Ajay Singh Chaudhary taught the first course of what would become the country-wide nonprofit interdisciplinary teaching and research institute, the Brooklyn Institute for Social Research, in New York City in 2012. This single course about Plato and Aristotle, initiated by a recent Columbia University Comparative Literature PhD, has grown into a national organization with active groups in Philadelphia and New Jersey and seeding schools across the midwestern United States. BISR offers rigorous, sliding-scale, four-week-long continuing education courses on a variety of topics to members of the communities where satellites of the Institute are located. Classes are taught by a combination of faculty members; some, like Chaudhary, have devoted their academic careers to the project, whereas others teach at BISR in addition to appointments at Hunter College, Columbia University, University of Denver, University of Cincinnati, and Manhattan College, amongst other institutions.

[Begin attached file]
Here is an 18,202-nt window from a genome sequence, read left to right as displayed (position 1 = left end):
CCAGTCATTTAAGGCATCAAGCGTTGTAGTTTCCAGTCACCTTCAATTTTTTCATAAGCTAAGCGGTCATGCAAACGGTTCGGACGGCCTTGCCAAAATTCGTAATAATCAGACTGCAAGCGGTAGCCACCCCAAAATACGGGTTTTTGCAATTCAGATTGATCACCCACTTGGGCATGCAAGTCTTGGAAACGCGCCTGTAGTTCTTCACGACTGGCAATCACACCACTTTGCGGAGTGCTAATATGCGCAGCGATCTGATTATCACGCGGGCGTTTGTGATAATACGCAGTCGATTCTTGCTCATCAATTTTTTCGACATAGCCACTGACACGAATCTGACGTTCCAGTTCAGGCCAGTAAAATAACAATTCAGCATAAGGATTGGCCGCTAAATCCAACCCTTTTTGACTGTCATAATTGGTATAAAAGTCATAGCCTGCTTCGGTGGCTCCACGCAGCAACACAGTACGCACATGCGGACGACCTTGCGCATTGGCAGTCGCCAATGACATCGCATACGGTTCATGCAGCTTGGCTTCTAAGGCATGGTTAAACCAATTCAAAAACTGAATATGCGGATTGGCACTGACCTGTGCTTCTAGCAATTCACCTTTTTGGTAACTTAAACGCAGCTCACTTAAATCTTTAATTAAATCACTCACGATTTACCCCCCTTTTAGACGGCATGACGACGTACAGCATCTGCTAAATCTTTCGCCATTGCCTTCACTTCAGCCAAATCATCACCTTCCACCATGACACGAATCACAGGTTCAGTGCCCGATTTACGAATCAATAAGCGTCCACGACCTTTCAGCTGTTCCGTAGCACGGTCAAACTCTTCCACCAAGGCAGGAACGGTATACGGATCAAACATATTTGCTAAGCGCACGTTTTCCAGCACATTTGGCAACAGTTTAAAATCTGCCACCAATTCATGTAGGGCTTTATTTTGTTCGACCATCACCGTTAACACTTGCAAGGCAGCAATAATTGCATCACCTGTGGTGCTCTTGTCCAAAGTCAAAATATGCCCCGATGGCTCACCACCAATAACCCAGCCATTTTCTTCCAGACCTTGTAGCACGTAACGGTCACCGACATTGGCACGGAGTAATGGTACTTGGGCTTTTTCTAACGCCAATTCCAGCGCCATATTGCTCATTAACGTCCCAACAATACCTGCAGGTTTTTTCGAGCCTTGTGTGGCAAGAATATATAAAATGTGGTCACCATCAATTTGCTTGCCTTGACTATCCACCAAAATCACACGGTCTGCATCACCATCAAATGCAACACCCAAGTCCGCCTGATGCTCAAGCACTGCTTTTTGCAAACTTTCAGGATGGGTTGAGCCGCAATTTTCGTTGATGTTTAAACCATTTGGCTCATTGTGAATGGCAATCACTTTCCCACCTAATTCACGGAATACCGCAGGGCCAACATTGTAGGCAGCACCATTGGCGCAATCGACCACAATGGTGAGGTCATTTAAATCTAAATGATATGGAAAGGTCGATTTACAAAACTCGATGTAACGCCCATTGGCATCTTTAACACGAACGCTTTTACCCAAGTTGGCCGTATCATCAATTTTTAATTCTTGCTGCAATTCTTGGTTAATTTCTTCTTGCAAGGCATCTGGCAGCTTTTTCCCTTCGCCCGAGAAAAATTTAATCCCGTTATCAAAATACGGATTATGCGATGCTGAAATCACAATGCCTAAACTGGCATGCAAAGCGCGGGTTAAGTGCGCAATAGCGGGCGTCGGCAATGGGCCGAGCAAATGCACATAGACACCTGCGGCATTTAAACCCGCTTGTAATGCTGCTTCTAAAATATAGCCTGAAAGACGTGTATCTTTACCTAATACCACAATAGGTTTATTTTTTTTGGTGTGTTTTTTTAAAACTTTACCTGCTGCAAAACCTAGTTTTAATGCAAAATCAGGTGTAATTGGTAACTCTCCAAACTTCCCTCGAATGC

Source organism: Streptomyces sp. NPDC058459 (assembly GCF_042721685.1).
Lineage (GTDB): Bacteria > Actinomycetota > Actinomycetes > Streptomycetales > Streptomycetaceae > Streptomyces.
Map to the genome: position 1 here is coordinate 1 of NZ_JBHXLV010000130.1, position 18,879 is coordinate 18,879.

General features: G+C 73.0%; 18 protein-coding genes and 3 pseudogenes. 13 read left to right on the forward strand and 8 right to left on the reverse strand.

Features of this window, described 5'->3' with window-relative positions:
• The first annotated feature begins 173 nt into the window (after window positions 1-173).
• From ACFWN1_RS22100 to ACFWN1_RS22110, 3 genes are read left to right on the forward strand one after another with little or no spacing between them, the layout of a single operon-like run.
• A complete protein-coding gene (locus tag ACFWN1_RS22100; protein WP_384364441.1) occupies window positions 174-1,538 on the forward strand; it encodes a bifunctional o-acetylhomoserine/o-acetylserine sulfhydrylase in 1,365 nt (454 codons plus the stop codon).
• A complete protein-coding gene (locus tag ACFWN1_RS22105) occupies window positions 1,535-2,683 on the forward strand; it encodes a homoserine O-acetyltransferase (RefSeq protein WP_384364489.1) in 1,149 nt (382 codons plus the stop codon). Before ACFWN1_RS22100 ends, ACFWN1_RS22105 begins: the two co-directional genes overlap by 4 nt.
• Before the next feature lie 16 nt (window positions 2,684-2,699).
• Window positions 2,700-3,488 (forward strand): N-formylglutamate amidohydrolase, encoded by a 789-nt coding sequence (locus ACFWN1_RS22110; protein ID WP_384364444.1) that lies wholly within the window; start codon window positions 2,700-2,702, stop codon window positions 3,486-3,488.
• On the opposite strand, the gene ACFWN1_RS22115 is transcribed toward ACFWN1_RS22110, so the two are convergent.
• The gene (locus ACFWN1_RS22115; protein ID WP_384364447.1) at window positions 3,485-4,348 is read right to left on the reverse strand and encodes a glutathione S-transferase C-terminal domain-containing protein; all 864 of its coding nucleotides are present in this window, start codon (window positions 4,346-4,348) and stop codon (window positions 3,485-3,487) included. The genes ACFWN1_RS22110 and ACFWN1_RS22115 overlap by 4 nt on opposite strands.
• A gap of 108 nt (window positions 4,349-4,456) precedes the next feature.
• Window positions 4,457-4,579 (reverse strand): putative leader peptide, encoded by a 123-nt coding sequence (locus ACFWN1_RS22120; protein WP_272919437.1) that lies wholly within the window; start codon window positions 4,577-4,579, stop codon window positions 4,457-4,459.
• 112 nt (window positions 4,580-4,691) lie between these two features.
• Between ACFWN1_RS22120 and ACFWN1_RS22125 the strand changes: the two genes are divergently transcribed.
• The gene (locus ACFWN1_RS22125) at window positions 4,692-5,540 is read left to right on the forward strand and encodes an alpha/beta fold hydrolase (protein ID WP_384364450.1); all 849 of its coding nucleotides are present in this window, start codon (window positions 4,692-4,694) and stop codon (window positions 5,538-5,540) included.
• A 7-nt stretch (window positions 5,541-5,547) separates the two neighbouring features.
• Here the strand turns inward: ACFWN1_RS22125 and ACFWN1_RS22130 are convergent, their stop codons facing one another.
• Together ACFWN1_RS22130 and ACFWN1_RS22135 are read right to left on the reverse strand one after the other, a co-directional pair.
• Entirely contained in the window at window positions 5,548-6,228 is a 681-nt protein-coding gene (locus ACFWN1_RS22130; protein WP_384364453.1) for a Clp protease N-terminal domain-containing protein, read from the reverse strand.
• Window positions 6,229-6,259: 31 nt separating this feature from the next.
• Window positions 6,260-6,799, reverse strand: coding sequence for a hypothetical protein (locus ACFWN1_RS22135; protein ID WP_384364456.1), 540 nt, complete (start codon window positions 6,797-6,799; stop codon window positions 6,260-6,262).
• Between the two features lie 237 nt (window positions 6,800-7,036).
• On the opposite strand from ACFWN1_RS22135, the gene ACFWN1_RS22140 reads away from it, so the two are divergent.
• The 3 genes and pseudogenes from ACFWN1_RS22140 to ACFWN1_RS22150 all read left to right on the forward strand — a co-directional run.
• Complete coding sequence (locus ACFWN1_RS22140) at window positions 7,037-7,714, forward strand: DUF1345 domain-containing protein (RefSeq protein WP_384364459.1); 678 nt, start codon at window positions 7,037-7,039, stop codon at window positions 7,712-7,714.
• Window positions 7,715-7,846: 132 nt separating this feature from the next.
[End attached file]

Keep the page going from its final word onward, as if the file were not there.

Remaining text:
BISR takes its name from the Frankfurt Institute for Social Research, the pre-WWII Germany research institute and free school associated with Marxist cultural theorists including Max Horkheimer, Theodor Adorno, and Walter Benjamin. This inspiration imbues BISR’s courses on subjects as diverse as Enlightenment Philosophy, Classics, Art History, History of Science, Feminism, Psychoanalysis, and Economics with a leftist ethos that presents education as something accessible and enjoyable for people of all ages, within and beyond the academy. Current and upcoming course titles include “Edward Said: Culture and Empire,” “Alternative Economies: Market Socialism,” “Critical Global Health,” and “Gershom Scholem: Kabbalah, Messianism, and History.” In addition to the Institute’s central courses, BISR runs courses under a Community Initiative, which pairs with New-York-based nonprofit organizations providing services for homeless, low-income, or formerly incarcerated New Yorkers to provide free humanities education for these underserved residents. BISR also teaches outside of organized classes by presenting faculty research for the general public through a blog called Tzeitung and the Podcast for Social Research.